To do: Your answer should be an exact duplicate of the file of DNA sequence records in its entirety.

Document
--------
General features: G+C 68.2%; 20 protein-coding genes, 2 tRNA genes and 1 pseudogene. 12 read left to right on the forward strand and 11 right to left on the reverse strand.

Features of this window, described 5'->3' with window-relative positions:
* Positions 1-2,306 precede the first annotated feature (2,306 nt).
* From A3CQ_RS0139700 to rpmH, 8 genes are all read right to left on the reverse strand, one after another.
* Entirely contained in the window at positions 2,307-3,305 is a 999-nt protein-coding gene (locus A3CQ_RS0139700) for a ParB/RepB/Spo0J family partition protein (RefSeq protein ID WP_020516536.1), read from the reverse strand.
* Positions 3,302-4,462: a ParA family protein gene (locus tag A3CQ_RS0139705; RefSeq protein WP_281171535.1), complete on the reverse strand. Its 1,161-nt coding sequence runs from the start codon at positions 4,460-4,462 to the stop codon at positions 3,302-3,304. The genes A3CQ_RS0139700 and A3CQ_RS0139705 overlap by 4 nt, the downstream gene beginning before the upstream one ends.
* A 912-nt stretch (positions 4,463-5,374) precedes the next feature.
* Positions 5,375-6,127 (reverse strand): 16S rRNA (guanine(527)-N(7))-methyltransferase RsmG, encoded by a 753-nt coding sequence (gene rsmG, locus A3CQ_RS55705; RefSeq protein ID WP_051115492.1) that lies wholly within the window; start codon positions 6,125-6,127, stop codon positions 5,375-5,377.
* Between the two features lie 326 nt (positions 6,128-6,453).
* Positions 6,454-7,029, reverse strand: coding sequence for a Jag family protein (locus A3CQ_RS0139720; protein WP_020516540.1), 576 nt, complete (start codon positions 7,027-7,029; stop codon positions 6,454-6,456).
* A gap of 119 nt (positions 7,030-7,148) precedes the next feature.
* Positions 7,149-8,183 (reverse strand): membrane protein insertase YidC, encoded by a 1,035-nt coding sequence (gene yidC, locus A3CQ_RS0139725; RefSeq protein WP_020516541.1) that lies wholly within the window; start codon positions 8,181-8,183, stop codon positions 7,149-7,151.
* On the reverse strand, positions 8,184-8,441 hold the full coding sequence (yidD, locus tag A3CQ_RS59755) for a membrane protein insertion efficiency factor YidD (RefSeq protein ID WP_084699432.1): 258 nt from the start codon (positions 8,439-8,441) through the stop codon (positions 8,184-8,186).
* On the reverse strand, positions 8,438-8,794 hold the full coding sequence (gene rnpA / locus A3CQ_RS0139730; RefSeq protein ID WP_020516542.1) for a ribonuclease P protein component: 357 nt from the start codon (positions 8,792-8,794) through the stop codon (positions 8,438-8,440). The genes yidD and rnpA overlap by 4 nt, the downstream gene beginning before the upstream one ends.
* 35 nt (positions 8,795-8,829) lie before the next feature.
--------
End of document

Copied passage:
General features: G+C 68.2%; 20 protein-coding genes, 2 tRNA genes and 1 pseudogene. 12 read left to right on the forward strand and 11 right to left on the reverse strand.

Features of this window, described 5'->3' with window-relative positions:
* Positions 1-2,306 precede the first annotated feature (2,306 nt).
* From A3CQ_RS0139700 to rpmH, 8 genes are all read right to left on the reverse strand, one after another.
* Entirely contained in the window at positions 2,307-3,305 is a 999-nt protein-coding gene (locus A3CQ_RS0139700) for a ParB/RepB/Spo0J family partition protein (RefSeq protein ID WP_020516536.1), read from the reverse strand.
* Positions 3,302-4,462: a ParA family protein gene (locus tag A3CQ_RS0139705; RefSeq protein WP_281171535.1), complete on the reverse strand. Its 1,161-nt coding sequence runs from the start codon at positions 4,460-4,462 to the stop codon at positions 3,302-3,304. The genes A3CQ_RS0139700 and A3CQ_RS0139705 overlap by 4 nt, the downstream gene beginning before the upstream one ends.
* A 912-nt stretch (positions 4,463-5,374) precedes the next feature.
* Positions 5,375-6,127 (reverse strand): 16S rRNA (guanine(527)-N(7))-methyltransferase RsmG, encoded by a 753-nt coding sequence (gene rsmG, locus A3CQ_RS55705; RefSeq protein ID WP_051115492.1) that lies wholly within the window; start codon positions 6,125-6,127, stop codon positions 5,375-5,377.
* Between the two features lie 326 nt (positions 6,128-6,453).
* Positions 6,454-7,029, reverse strand: coding sequence for a Jag family protein (locus A3CQ_RS0139720; protein WP_020516540.1), 576 nt, complete (start codon positions 7,027-7,029; stop codon positions 6,454-6,456).
* A gap of 119 nt (positions 7,030-7,148) precedes the next feature.
* Positions 7,149-8,183 (reverse strand): membrane protein insertase YidC, encoded by a 1,035-nt coding sequence (gene yidC, locus A3CQ_RS0139725; RefSeq protein WP_020516541.1) that lies wholly within the window; start codon positions 8,181-8,183, stop codon positions 7,149-7,151.
* On the reverse strand, positions 8,184-8,441 hold the full coding sequence (yidD, locus tag A3CQ_RS59755) for a membrane protein insertion efficiency factor YidD (RefSeq protein ID WP_084699432.1): 258 nt from the start codon (positions 8,439-8,441) through the stop codon (positions 8,184-8,186).
* On the reverse strand, positions 8,438-8,794 hold the full coding sequence (gene rnpA / locus A3CQ_RS0139730; RefSeq protein ID WP_020516542.1) for a ribonuclease P protein component: 357 nt from the start codon (positions 8,792-8,794) through the stop codon (positions 8,438-8,440). The genes yidD and rnpA overlap by 4 nt, the downstream gene beginning before the upstream one ends.
* 35 nt (positions 8,795-8,829) lie before the next feature.